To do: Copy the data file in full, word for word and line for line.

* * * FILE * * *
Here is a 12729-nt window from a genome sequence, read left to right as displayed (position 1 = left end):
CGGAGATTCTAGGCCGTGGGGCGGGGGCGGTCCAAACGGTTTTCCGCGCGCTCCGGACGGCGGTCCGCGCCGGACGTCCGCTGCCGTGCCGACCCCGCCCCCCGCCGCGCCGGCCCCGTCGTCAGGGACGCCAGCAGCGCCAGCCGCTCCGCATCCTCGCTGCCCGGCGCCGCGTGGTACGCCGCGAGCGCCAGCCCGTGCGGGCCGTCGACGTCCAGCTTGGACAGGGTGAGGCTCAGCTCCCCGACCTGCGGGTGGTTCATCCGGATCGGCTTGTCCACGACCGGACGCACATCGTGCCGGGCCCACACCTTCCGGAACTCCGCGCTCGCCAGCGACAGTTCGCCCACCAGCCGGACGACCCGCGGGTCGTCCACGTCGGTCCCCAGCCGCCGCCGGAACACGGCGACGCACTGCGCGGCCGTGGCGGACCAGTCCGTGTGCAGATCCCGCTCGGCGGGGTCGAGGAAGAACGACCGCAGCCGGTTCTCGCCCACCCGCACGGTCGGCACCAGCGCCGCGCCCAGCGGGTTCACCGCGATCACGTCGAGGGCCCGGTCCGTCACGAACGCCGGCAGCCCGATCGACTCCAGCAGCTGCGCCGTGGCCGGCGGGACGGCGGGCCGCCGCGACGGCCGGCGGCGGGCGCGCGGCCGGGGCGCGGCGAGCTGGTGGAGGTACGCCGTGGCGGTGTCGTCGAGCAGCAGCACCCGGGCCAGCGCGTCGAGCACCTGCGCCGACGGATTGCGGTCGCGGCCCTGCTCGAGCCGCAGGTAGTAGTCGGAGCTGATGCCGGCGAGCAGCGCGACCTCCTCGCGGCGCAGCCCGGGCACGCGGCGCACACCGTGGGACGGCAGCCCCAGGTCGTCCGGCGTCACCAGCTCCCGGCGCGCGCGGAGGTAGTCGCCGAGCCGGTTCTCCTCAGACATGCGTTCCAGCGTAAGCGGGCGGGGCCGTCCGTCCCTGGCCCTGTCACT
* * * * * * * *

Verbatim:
Here is a 12729-nt window from a genome sequence, read left to right as displayed (position 1 = left end):
CGGAGATTCTAGGCCGTGGGGCGGGGGCGGTCCAAACGGTTTTCCGCGCGCTCCGGACGGCGGTCCGCGCCGGACGTCCGCTGCCGTGCCGACCCCGCCCCCCGCCGCGCCGGCCCCGTCGTCAGGGACGCCAGCAGCGCCAGCCGCTCCGCATCCTCGCTGCCCGGCGCCGCGTGGTACGCCGCGAGCGCCAGCCCGTGCGGGCCGTCGACGTCCAGCTTGGACAGGGTGAGGCTCAGCTCCCCGACCTGCGGGTGGTTCATCCGGATCGGCTTGTCCACGACCGGACGCACATCGTGCCGGGCCCACACCTTCCGGAACTCCGCGCTCGCCAGCGACAGTTCGCCCACCAGCCGGACGACCCGCGGGTCGTCCACGTCGGTCCCCAGCCGCCGCCGGAACACGGCGACGCACTGCGCGGCCGTGGCGGACCAGTCCGTGTGCAGATCCCGCTCGGCGGGGTCGAGGAAGAACGACCGCAGCCGGTTCTCGCCCACCCGCACGGTCGGCACCAGCGCCGCGCCCAGCGGGTTCACCGCGATCACGTCGAGGGCCCGGTCCGTCACGAACGCCGGCAGCCCGATCGACTCCAGCAGCTGCGCCGTGGCCGGCGGGACGGCGGGCCGCCGCGACGGCCGGCGGCGGGCGCGCGGCCGGGGCGCGGCGAGCTGGTGGAGGTACGCCGTGGCGGTGTCGTCGAGCAGCAGCACCCGGGCCAGCGCGTCGAGCACCTGCGCCGACGGATTGCGGTCGCGGCCCTGCTCGAGCCGCAGGTAGTAGTCGGAGCTGATGCCGGCGAGCAGCGCGACCTCCTCGCGGCGCAGCCCGGGCACGCGGCGCACACCGTGGGACGGCAGCCCCAGGTCGTCCGGCGTCACCAGCTCCCGGCGCGCGCGGAGGTAGTCGCCGAGCCGGTTCTCCTCAGACATGCGTTCCAGCGTAAGCGGGCGGGGCCGTCCGTCCCTGGCCCTGTCACT